Health & Safety Violation #15 – Spiral Twist Hazard, 2009

Electric engine for a random mechanism and cable. Variable dimensions

Ideas often spring from curiosity about the world, about how and why things work. The unknown, certain physical processes that are beyond our control, and physical matter itself, are potentially of interest in the experiments carried out by Ben Woodeson.

Woodeson reinterprets everyday accidents and sudden challenges and transforms them into premeditated events, provocations in the exhibition space. In the artist’s own words, his works are the result of “technical research involving maximum effort for minimum achievement.” And he allows us to experience this maxim physically, provoking a reaction or a smile. An aesthetic experience that may lead to temporary traumatic consequences if we get too close. Ben Woodeson’s work poses a challenge to visitors to the exhibition space, playing with their daring and sense of safety.

Woodeson’s installations use basic technologies to question the space that visitors are then able to enter under their own responsibility. Ludicrous automatisms, programmed to operate with no regard to the public, play with gravity, electrification, temperature variations... The visitor is wise and will work out how to dodge problems when he/she enters the installation.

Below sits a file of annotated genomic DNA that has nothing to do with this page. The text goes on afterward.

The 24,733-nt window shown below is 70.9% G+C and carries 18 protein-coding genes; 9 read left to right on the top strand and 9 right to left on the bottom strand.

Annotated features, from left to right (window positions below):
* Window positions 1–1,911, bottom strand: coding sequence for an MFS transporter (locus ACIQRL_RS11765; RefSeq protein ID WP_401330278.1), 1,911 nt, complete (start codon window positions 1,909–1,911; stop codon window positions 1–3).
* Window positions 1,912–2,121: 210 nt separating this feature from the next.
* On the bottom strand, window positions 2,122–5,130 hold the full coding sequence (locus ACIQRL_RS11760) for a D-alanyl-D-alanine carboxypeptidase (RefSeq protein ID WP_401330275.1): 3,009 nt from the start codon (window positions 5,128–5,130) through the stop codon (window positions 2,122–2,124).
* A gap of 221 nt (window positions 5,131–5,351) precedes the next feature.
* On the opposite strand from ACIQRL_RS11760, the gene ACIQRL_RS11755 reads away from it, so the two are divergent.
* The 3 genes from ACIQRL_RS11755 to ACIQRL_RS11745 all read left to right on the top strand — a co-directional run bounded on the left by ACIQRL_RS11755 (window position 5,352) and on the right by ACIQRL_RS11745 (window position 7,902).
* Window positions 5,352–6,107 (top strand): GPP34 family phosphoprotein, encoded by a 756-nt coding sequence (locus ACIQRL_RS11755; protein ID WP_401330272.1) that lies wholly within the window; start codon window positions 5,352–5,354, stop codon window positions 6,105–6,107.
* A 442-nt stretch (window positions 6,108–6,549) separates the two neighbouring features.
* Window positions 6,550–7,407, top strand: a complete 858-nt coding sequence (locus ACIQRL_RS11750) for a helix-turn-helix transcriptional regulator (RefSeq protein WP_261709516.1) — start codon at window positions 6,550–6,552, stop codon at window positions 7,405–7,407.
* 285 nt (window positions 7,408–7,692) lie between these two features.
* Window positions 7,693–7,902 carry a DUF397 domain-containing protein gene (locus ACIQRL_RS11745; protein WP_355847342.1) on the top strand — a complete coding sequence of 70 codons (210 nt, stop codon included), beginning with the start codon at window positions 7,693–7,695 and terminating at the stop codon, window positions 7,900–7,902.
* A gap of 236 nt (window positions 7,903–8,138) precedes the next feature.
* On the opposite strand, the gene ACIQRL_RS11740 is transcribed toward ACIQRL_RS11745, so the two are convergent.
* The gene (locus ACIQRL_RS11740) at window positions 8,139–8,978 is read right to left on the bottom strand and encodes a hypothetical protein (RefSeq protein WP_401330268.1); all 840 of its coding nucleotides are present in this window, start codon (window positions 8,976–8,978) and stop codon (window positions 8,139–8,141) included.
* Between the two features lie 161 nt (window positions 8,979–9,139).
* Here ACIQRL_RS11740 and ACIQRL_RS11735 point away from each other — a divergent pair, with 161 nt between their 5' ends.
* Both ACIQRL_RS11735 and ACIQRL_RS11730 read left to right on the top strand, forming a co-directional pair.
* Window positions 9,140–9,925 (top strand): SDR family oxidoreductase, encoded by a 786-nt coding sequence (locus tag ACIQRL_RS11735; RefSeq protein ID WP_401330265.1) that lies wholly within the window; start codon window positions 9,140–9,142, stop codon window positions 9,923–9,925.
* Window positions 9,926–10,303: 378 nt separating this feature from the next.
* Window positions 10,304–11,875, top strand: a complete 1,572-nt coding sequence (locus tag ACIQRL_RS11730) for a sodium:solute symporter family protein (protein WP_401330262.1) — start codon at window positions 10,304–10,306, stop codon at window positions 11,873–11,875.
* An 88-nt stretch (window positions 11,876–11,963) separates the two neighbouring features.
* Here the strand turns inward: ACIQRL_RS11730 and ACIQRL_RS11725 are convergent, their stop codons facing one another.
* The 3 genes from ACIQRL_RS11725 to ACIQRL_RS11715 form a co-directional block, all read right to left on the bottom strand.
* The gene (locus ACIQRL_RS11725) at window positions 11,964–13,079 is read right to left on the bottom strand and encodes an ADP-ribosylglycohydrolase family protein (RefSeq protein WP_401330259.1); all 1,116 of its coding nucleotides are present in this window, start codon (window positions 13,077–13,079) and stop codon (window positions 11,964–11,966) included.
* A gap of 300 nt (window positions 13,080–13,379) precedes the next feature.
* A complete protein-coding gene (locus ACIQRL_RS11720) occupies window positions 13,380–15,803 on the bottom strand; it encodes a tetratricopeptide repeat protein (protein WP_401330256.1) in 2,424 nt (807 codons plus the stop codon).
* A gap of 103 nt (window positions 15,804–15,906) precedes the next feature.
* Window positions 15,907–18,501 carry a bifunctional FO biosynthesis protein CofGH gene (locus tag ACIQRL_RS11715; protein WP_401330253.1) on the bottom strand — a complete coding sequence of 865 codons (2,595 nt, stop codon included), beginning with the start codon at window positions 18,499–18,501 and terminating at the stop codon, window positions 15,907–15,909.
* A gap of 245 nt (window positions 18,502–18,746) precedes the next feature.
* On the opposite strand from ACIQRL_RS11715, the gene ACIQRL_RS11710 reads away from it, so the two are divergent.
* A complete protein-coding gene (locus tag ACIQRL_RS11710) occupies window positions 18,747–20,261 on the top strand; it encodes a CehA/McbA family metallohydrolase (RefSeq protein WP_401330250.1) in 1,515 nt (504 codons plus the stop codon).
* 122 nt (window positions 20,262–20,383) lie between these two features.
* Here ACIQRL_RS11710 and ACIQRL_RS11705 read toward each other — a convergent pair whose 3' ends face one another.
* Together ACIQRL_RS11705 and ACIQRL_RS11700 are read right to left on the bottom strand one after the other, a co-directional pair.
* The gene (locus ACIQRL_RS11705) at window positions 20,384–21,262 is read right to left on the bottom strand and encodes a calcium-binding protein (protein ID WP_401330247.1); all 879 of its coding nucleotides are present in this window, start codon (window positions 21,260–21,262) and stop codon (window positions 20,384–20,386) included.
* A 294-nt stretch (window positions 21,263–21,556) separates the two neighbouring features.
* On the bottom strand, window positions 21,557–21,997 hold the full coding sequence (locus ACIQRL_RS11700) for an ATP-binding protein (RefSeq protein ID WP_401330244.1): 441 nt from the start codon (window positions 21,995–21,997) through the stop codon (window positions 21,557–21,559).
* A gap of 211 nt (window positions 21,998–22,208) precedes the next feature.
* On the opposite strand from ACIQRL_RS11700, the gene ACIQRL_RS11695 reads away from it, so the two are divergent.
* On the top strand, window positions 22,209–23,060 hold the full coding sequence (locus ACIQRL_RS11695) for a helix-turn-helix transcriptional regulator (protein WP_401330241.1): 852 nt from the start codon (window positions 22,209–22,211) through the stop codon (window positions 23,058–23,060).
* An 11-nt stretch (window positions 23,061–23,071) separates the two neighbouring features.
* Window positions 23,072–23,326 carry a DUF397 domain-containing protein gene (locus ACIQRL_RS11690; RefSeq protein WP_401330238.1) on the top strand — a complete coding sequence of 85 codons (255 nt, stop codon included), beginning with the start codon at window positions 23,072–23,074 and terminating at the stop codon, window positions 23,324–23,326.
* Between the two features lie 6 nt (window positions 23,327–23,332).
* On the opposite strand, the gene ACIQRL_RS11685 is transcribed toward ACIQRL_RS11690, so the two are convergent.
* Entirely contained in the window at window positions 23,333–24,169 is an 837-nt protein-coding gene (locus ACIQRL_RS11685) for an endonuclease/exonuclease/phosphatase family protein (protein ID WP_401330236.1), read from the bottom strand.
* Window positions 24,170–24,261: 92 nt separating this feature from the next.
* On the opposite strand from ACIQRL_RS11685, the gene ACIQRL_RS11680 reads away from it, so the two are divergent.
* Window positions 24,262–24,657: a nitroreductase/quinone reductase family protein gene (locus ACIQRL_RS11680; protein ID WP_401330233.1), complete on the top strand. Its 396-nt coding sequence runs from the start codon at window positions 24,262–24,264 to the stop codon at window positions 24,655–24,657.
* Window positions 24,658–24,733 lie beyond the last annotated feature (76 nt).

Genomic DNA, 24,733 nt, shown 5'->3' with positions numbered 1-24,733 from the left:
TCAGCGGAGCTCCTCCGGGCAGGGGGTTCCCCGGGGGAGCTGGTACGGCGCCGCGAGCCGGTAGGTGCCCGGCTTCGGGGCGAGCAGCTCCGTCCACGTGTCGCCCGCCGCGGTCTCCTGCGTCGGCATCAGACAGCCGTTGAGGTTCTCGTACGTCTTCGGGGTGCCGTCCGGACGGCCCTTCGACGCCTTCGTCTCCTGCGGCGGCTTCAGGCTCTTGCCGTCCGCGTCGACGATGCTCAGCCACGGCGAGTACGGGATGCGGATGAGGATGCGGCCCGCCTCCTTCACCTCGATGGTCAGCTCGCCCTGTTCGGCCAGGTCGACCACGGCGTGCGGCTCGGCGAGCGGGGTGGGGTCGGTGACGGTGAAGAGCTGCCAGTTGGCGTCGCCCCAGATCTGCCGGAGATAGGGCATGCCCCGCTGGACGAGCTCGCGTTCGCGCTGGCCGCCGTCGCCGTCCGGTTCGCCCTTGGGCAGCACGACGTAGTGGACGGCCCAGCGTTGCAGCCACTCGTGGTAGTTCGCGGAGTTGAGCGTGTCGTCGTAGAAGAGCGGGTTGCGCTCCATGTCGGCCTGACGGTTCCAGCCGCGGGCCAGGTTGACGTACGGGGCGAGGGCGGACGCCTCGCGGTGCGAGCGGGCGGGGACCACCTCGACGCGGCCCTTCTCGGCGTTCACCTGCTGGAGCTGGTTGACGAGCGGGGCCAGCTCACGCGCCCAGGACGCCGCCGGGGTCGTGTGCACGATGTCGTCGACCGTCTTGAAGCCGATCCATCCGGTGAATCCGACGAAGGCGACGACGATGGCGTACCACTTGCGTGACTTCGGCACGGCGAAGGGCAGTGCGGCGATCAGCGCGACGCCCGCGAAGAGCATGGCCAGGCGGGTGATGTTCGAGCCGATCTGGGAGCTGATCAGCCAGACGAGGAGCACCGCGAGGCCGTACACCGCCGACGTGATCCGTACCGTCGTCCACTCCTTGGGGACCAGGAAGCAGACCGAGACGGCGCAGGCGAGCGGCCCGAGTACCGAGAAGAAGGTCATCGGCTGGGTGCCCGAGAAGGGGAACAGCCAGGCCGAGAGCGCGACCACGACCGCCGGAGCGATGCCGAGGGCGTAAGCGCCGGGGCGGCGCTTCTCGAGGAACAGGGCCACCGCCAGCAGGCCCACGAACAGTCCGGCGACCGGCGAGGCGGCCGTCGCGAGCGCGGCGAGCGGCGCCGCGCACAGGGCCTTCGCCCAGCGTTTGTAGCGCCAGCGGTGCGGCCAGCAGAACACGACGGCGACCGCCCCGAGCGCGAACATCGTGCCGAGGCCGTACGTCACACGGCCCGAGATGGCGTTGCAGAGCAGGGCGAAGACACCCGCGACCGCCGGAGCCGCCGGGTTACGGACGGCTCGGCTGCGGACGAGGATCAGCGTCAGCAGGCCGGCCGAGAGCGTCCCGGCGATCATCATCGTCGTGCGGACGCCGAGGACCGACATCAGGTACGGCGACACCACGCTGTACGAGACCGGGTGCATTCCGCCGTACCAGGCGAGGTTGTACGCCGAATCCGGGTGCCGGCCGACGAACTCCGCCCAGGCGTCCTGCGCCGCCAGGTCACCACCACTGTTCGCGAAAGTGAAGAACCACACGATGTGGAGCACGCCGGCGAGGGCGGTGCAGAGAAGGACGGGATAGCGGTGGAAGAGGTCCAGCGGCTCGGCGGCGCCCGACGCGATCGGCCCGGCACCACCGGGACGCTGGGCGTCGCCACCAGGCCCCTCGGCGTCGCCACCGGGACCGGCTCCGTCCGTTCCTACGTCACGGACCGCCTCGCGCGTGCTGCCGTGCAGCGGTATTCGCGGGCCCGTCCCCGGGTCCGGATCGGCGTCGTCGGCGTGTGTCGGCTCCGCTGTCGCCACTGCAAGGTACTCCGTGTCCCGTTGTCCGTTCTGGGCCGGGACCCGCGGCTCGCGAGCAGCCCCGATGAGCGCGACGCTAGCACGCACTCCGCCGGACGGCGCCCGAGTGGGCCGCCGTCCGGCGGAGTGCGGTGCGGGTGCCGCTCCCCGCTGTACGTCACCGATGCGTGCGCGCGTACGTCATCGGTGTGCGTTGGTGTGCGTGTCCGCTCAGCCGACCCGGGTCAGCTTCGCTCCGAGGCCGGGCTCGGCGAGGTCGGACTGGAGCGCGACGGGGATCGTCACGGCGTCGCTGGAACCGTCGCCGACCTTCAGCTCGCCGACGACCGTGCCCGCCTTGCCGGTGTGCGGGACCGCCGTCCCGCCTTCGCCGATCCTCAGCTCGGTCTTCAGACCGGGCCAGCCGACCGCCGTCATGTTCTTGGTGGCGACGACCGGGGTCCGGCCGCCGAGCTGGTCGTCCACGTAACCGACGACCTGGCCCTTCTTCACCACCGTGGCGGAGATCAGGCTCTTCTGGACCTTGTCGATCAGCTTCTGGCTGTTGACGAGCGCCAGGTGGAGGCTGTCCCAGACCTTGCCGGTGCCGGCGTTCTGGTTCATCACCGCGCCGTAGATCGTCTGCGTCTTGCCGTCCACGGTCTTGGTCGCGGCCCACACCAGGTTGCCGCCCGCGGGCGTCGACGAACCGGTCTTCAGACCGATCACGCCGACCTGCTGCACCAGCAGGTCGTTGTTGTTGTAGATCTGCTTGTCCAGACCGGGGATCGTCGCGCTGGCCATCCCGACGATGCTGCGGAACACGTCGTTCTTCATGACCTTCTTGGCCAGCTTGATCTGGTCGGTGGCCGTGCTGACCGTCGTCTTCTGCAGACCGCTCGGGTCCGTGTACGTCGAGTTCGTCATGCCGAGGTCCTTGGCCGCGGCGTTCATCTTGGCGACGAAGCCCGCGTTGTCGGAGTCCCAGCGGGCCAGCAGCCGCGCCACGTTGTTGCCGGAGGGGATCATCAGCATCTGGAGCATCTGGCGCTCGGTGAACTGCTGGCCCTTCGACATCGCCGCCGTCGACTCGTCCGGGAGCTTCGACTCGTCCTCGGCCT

Spiral Twist Hazard does not just put visitors’ intelligence to the test, but also their patience. It is one of the exercises (number 15) in a long series of “Health and Safety Violations” that the artist began in 2009, in which he uses domestic technologies to create installations that require us to respond, challenging the rules and safety regulations of the art institutions they are presented in.

Although the artist consciously intends to provoke visitors and the museum, the installation takes on a life of its own. It works under its own impulses and autonomy, oblivious to the consequences it may unleash, subject to the orders of the motor that activates and animates it.

In Spiral Twist Hazard, a seductively contorting cable dances to its own rhythm, whipping and rubbing the walls and the floor, indifferent to anything that stands in its way.


London, United Kingdom, 1965

Experimental Station
27
Oct
2011
9
Apr
2012

Research and artistic phenomena

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